Amputee feels texture with a ‘bionic’ fingertip

Other artificial-touch uses include robotics in surgery, rescue, and manufacturing
March 10, 2016

An amputee feels texture in real time: Signals from sensors in an artificial fingertip are converted to neural-like spikes and delivered to nerves in the upper arm. (credit: Ecole polytechnique fédérale de Lausanne)

Amputee Dennis Aabo Sørensen is the first person in the world to recognize texture (smoothness vs. roughness) using an artificial “bionic” fingertip surgically connected to nerves in his upper arm. The experimental system was developed by EPFL (Ecole polytechnique fédérale de Lausanne) and SSSA (Scuola Superiore Sant’Anna).

“The stimulation felt almost like what I would feel with my hand,” says Sørensen. “I felt the texture sensations at the tip of the index finger of my phantom hand.”

Bionic fingertip electronics and plastic gratings with rough and smooth textures (credit: Hillary Sanctuary/EPFL)

As a test, a machine controlled the movement of the fingertip over different pieces of plastic engraved with different patterns, smooth or rough, as sensors generated an electrical signal. This signal was translated into a series of electrical spikes, imitating the language of the nervous system, then delivered to the nerves.

But how does this sensation relate to the feeling of touch from a real finger? The scientists tested that by comparing brain-wave activity of amputees to non-amputees. The brain scans were similar.

“This study provides additional evidence that research in neuroprosthetics can contribute to [understanding] neuronal mechanisms of the human sense of touch,” says Calogero Oddo of the BioRobotics Institute of SSSA. “It will also be translated to other applications, such as artificial touch in robotics for surgery, rescue, and manufacturing.”

The research is described in an open-access paper on the journal e-Life. It was carried out in collaboration with Università di Pisa, IRCCS San Raffaele Pisana, Università Cattolica del Sacro Cuore, and Università Campus Biomedico.

The work was partly supported by EU Grants TIME, NEBIAS and NANOBIOTOUCH; by the ENABLE project, funded by the Wyss Center for Bio and Neuroengineering; by the Swiss National Competence Center in Research in Robotics; and by Italian grants NEMESIS (funded by the Italian Ministry of Health), PRIN/HandBot (funded by the Italian Ministry of Research), and PPR2 (funded by the National Institute for Insurance against Industrial Injuries).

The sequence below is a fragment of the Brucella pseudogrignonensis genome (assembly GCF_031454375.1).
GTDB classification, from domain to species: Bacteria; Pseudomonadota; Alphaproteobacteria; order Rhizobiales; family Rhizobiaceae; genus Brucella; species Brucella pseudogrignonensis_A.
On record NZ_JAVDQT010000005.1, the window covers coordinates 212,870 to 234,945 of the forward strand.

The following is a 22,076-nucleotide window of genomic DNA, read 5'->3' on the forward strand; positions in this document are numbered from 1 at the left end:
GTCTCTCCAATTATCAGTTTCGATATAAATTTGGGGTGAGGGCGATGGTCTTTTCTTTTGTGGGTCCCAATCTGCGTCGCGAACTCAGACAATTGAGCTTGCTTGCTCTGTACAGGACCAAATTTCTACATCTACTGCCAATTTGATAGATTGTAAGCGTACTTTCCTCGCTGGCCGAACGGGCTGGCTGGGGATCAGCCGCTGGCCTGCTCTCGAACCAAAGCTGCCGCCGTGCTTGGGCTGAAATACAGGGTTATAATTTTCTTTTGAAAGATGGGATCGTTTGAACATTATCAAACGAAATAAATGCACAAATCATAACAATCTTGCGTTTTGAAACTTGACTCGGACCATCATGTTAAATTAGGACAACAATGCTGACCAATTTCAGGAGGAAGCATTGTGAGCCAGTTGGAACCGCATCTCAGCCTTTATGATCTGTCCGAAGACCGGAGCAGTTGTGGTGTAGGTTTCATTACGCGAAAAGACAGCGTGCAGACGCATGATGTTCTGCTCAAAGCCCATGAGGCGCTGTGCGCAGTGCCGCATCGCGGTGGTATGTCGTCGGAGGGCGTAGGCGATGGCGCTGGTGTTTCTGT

Abstract of Intraneural stimulation elicits discrimination of textural features by artificial fingertip in intact and amputee humans

Restoration of touch after hand amputation is a desirable feature of ideal prostheses. Here, we show that texture discrimination can be artificially provided in human subjects by implementing a neuromorphic real-time mechano-neuro-transduction (MNT), which emulates to some extent the firing dynamics of SA1 cutaneous afferents. The MNT process was used to modulate the temporal pattern of electrical spikes delivered to the human median nerve via percutaneous microstimulation in four intact subjects and via implanted intrafascicular stimulation in one transradial amputee. Both approaches allowed the subjects to reliably discriminate spatial coarseness of surfaces as confirmed also by a hybrid neural model of the median nerve. Moreover, MNT-evoked EEG activity showed physiologically plausible responses that were superimposable in time and topography to the ones elicited by a natural mechanical tactile stimulation. These findings can open up novel opportunities for sensory restoration in the next generation of neuro-prosthetic hands.

The technology to deliver this sophisticated tactile information was developed by Silvestro Micera and his team at  together with Calogero Oddo and his team at SSSA.